Tuesday, 12 August 2008


Charles McCarry must get bored with being called the American LeCarre, but Paul Christopher was his George Smiley, his name just as symbolic, and his past even more revealing. After producing the five novels that elevated his status among spy novelists, McCarry moved sideways, going beyond LeCarre in one sense, as he traced Christopher's roots back to frontier days in his epic historical novel, The Bride Of The Wilderness. Then he extended the saga, using Christopher's nephew, Henry Hubbard, before bringing the prototype back alongside Hubbard in the aptly-titled Old Boys (2003), a satire on both the aging of series characters and the DaVinci Code, but also an answering of some of the questions about Christopher raised in the last of those five novels. Now, in Christopher's Ghosts, McCarry addresses the central question of what turns men into spies.

Although loyalty is one of the central virtues of the 'old boys' who made up the OSS and early CIA, their values imherited and to some extent mimicking the 'honourable schoolboys' of British intelligence, McCarry, like LeCarre, is at his most interesting when he is examining the paradox of honour, loyalty, and trust among those who betray for a living, hence the brilliant ambiguity of the title of 'The Secret Lovers'. Those sorts of betrayals are at the heart of Christophers Ghosts.
In 1939 Paul is 16, living in Berlin with his writer father and his German mother, when he is set upon by some Hitler youth. He is helped by Rima, a Jewish girl his own age, whose father is a doctor no longer allowed to practice by the Nazis, but convinced this persecution of Jews is some a passing mistake. Because he is a German as well as an American, Paul is in vulnerable position, something recognised by Major Stutzer ('Dandy') of the Gestapo, who has his eye on the Christophers, perhaps because his one of his bosses, Heydrich, has his eye on Paul's mother Lori. As Paul encounters first love, the Christophers soon find themselves entangled in his relationship, and in their own, and when Paul turns down the chance at safety in order to try to save Rima, it ends in tragedy.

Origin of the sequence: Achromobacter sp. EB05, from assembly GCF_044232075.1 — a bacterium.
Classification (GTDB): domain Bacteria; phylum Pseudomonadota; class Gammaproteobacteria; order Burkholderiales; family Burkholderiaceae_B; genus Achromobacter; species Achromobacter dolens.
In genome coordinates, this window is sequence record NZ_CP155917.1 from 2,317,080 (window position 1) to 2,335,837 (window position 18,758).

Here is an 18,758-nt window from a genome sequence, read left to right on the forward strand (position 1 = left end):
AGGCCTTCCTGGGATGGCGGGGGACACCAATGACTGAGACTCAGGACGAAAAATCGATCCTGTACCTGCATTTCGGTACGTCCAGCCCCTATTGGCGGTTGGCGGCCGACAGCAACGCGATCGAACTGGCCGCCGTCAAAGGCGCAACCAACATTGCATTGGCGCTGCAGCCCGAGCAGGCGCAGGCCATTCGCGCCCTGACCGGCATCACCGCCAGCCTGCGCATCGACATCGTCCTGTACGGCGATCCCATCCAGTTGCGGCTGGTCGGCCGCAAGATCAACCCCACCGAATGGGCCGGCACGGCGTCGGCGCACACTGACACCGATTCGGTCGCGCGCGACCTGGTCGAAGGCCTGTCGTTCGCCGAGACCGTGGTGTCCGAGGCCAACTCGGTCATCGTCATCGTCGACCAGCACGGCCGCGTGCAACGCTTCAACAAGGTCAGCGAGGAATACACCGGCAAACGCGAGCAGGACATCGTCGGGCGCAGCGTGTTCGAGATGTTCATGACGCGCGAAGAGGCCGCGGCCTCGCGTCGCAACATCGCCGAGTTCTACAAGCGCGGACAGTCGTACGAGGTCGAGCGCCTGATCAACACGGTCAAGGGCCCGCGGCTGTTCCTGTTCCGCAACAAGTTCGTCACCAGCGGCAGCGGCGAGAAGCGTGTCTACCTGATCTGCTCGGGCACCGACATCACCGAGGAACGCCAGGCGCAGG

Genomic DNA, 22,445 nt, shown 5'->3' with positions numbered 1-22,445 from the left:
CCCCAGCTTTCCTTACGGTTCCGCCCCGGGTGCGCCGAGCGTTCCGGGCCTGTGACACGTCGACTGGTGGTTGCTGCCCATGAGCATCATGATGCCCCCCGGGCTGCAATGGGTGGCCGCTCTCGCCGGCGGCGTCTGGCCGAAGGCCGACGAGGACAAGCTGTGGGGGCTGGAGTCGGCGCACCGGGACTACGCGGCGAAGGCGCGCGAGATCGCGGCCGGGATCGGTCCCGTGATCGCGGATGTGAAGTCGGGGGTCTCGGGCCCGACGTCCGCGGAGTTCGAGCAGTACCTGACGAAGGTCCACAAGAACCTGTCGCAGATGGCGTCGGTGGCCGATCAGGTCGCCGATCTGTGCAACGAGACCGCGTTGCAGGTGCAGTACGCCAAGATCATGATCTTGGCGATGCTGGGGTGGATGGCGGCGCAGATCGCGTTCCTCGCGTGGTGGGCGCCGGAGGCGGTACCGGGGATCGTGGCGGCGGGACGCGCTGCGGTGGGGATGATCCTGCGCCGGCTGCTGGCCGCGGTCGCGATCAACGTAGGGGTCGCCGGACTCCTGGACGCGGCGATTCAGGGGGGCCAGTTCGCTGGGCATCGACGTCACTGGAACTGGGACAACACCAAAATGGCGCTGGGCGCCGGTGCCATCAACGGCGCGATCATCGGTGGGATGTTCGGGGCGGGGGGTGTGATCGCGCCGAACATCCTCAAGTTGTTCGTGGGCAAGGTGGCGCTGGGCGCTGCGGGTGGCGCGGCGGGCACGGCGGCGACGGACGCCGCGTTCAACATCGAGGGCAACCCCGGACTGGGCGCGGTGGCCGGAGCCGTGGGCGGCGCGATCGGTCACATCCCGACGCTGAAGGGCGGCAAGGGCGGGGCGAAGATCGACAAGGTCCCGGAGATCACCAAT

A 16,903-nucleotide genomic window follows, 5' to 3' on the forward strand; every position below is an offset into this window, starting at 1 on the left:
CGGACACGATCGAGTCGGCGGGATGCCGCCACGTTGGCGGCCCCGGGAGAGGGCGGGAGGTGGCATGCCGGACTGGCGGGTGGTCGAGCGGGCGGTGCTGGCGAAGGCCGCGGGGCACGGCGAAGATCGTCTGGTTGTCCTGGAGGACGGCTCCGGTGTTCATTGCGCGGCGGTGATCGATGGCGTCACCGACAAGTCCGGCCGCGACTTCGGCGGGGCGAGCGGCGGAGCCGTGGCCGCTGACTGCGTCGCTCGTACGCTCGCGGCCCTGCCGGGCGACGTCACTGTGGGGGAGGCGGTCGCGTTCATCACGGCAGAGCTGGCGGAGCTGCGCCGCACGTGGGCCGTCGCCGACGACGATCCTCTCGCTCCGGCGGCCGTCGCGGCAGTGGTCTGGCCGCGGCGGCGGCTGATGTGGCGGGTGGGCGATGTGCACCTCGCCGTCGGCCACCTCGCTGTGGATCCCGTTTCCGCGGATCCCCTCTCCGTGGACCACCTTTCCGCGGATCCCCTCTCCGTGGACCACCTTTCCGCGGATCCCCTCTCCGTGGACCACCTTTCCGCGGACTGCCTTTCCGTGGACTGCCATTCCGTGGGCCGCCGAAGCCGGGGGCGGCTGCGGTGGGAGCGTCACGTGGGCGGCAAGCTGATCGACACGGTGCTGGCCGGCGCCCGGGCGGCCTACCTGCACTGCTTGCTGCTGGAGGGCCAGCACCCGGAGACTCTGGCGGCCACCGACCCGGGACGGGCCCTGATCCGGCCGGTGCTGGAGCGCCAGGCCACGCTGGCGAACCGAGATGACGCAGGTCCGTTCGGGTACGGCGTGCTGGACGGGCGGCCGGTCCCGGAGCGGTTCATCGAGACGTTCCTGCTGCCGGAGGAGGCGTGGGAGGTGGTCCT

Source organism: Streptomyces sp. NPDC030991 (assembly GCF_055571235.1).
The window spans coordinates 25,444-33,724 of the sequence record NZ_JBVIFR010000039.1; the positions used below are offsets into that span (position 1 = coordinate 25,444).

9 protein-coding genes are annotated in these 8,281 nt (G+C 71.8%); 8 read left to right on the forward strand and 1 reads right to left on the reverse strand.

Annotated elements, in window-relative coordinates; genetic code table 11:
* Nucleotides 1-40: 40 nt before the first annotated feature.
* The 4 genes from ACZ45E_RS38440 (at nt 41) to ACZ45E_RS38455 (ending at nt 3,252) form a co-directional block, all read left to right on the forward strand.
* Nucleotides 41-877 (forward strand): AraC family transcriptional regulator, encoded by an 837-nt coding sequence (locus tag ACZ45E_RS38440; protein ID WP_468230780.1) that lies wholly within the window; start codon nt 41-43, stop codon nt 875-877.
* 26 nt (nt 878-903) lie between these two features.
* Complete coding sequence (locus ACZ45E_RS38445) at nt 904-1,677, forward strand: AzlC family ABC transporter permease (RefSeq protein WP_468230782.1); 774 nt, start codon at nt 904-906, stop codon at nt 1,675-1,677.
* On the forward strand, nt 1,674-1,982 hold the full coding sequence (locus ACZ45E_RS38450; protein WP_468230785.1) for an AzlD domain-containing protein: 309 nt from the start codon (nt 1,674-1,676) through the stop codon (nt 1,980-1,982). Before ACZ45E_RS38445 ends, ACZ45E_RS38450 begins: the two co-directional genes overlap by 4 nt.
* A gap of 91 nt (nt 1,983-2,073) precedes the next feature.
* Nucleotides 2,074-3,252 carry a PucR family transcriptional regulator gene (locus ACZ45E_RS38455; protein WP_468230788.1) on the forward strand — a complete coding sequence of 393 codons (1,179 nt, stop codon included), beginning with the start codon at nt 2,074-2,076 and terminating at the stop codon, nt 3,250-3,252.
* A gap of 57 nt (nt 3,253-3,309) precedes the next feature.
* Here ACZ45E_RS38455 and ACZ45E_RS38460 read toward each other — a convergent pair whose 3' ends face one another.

Twenty years later, Paul is working for the CIA, tracking Stutzer for his own revenge, when he crosses paths with the Mossad, who are tracking him for their own different sort of revenge. By now, Christopher is firmly ensconced in the old boys' network of the CIA, and readers who recall the man of the first five novels will see the already formidable sense in which he is closed off to almost everything except the value-systems of the job. McCarry invests the chase with enough uncertainty to keep it interesting, and enough paralleling of the earlier story to make it fit like a perfect puzzle. It ends in a fashion that is somewhat predictable, and might almost seem anti-climactic, except for the book's final line, which is one of the most perfect and telling I have ever read: making everything fall together, and echoing through all the other Paul Christopher novels with a sort of sombre toll. If Old Boys were a satire, this novel, beneath its historical trimmings, is a stunning coda to the Christopher series.

Christopher's Ghosts by Charles McCarry
 Duckworth £7.99 ISBN 9780715637654

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